Tom Delay “unstuck” himself today and issued a statement whereby he removed himself from the ballot in Texas. As The Washington Post noted,
DeLay was forced to act after Republicans lost several court fights to remove his name from the ballot in the Houston-area district and replace him with a GOP-chosen nominee. Republicans ended their legal battles Monday when Supreme Court Justice Antonin Scalia refused to hear their case, letting the appeals court decision stand.
This means that the ballot will have no Republican candidate listed. Intead, the party is expected to rally behind a write-in candidate. Under Texas law, a write-in must declare candidacy and pay a fee or submit required signatures by Aug. 29. The Post noted that
Four men have been elected to Congress as write-in candidates. In 1954, Sen. Strom Thurmond of South Carolina won the state’s Democratic nomination using fliers showing voters how and where to write his name More recently, in May, Charlie Wilson, an Ohio legislator, won the Democratic primary nomination for the House through a write-in campaign heavily financed by his party.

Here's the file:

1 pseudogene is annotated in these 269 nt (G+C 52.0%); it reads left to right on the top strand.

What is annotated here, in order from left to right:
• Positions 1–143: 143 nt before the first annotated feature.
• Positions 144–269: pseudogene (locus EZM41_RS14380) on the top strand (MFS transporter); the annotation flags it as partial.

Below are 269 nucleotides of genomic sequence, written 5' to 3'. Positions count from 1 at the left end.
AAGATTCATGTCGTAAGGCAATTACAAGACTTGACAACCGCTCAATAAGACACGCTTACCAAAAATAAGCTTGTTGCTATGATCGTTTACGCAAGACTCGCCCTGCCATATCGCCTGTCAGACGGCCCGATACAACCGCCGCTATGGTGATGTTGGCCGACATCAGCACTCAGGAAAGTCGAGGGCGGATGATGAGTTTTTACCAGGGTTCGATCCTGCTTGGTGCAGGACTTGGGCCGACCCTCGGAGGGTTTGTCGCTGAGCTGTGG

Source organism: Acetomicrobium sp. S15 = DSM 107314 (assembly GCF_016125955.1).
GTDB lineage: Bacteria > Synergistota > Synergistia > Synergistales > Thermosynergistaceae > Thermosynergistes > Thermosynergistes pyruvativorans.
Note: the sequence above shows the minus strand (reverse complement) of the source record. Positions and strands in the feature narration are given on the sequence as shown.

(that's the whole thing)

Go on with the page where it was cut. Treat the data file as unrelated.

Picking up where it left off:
For those of you who want extra credit, Chapter 146 of the Texas Election Code covers the eligibility of write-in candidates. For the counting rules, you can look to Chapter 65 of the Election Code, which reads:
§ 65.008. TALLYING WRITE-IN VOTES. (a) In an election in which write-in voting is permitted, the name of a write-in candidate shall be entered on the tally list and votes for that candidate shall be tallied in the same manner as votes for a candidate whose name appears on the ballot. (b) A write-in vote may not be counted if a sticker containing a candidate’s name is affixed to the ballot by the voter.